Everyone Is Having a Really Hard Time Right Now
On Adele, the moon, and other things to get your spirits up
My little loves,
I’ve had the roughest week ever — like, so rough it’s too TMI to even share — and so many different kinds of roughness, too. Family roughness, body roughness, interpersonal roughness, career roughness, on top of a near-comical series of menial, everyday kind of fails that had me feeling defeated by Thursday.
As I confided in several friends, I found something in the air. We’d all been experiencing this overwhelming friction, some of it different, some of it the same, some of it exacerbated by the encroaching holidays. We’d all been going through it alone, quietly, as the shadow-side of the eclipse has willed. Personally, I felt inconsolable. I saw no end to this crushed feeling and nothing to pry me off the ground.
Cry your heart out, it'll clean your face
When you're in doubt, go at your own pace
I guess my question is, how did Adele know? Her highly anticipated 30 is easily her best, but also something of a departure from her usual. It is raw, emotional, a quintessential “breakup album.” It is grown, real, and sonically engaging. A career-defining release! I will reserve my more music-critical takes for this Thursday’s episode of Like a Virgin, but I want to talk, without any facetiousness, about the power this record has.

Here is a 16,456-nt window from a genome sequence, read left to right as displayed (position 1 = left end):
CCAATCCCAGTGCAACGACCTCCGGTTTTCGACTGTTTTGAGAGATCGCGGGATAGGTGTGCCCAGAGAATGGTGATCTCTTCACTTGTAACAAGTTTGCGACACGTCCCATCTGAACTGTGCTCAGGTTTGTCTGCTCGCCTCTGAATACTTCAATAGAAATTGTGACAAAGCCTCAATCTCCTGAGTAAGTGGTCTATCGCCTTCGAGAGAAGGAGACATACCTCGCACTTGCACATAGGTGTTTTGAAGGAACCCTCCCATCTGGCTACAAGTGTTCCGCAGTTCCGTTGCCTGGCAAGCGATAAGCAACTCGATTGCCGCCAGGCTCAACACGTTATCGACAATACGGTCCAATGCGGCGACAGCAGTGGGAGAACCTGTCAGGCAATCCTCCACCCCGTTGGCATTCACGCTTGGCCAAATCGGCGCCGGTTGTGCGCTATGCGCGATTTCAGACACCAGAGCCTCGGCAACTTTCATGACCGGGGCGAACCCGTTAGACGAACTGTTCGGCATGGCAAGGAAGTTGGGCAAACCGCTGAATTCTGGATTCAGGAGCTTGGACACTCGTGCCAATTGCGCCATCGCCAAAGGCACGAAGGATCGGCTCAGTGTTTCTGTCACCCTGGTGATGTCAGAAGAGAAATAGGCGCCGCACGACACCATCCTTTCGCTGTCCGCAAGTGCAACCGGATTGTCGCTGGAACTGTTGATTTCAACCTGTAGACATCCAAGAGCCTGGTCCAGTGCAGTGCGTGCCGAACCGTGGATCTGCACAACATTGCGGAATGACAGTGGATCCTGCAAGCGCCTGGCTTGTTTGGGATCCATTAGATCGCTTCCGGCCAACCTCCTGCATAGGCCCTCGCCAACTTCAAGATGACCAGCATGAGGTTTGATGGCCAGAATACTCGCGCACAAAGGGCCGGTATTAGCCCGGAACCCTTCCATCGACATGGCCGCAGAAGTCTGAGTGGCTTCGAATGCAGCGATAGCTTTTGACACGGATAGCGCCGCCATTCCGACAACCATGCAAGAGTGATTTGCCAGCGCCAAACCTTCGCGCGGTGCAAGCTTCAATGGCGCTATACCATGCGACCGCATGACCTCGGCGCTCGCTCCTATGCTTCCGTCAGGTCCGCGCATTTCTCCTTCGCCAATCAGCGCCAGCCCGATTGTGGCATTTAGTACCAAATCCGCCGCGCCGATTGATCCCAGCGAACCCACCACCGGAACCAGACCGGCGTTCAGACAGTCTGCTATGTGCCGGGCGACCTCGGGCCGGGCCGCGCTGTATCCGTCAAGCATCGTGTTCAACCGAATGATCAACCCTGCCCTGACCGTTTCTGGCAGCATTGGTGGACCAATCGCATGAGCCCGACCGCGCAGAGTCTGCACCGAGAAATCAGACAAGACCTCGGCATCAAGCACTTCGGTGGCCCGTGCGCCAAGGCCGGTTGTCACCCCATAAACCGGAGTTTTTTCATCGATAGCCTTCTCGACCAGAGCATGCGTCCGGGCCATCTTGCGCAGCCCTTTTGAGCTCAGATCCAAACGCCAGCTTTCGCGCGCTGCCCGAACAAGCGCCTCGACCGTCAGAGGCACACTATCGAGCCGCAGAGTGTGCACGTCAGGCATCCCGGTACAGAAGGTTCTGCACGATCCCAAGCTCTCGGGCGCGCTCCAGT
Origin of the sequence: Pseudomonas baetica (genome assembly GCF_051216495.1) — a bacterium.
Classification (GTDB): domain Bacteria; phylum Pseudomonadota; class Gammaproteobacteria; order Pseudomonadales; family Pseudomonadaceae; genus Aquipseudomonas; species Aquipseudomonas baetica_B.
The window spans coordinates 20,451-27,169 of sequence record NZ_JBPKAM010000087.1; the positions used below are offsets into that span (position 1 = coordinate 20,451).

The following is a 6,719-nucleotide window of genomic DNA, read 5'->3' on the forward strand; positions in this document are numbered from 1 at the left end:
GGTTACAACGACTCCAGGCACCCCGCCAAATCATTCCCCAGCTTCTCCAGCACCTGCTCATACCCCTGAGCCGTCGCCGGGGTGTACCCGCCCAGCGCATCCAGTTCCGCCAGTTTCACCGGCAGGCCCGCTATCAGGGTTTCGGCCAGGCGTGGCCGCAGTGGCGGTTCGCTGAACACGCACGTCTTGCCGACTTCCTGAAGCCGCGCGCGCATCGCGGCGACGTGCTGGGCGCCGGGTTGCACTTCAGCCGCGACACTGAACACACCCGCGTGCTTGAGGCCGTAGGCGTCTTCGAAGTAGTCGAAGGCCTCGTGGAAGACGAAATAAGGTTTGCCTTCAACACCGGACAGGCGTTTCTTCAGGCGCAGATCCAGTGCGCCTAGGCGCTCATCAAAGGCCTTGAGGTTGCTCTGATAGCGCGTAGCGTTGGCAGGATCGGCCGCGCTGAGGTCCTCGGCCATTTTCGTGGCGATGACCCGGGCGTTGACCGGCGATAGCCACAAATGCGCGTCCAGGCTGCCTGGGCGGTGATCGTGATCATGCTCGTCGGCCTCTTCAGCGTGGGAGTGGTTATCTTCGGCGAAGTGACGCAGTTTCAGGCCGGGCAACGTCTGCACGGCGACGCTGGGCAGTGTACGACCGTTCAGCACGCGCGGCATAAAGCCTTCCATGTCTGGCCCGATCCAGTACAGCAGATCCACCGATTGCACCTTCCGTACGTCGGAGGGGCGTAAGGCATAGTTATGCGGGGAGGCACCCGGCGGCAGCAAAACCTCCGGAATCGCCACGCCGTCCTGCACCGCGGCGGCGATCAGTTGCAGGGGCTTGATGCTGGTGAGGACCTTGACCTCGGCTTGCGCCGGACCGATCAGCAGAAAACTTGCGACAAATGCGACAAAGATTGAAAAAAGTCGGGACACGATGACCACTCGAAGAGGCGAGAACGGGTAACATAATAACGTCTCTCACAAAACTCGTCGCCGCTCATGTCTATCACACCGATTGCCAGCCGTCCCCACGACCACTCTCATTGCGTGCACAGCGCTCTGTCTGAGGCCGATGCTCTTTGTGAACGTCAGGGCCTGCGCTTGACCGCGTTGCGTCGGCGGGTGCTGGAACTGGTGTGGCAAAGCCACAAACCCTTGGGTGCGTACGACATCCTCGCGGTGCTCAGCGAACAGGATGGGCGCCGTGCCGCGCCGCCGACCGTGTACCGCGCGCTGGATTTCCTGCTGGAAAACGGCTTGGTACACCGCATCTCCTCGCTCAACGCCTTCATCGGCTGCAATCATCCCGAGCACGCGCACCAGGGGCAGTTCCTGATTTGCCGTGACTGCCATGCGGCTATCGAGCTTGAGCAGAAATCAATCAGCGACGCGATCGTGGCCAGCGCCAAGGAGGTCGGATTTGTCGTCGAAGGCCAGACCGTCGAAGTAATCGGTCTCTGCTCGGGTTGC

Let me start by saying I have never really been an Adele stan. Of course, I think she has unmatched celebrity charm. Of course, I love her music (aka not a sociopath). But I haven’t given her albums much of a close listen. In fact, her music was something of a punchline to me — a comically perfect balladeer for our generation. Turn on one song and everyone is crying, overwhelmed with joyous heartbreak.
And the thing is, Adele really did not have to evolve. She is universally beloved more than almost any other celebrity on the planet, according to literal social science. She could do another record with the same perfect ballads and reap the same reward. She is alarmingly relatable in every interview and appearance she makes. Case and point, her reuniting with her high school English teacher:
But 30 is different in so many ways. She opened up her wounds. She metamorphosed her sound and told the realest story she could tell, a story about what might be the most difficult period of her entire life. For these reasons, the album hit me hard (and yes, okay, I am also 30).
I don't recognise myself in the coldness of the daylight
So I ain't surprised you can read through all of my lies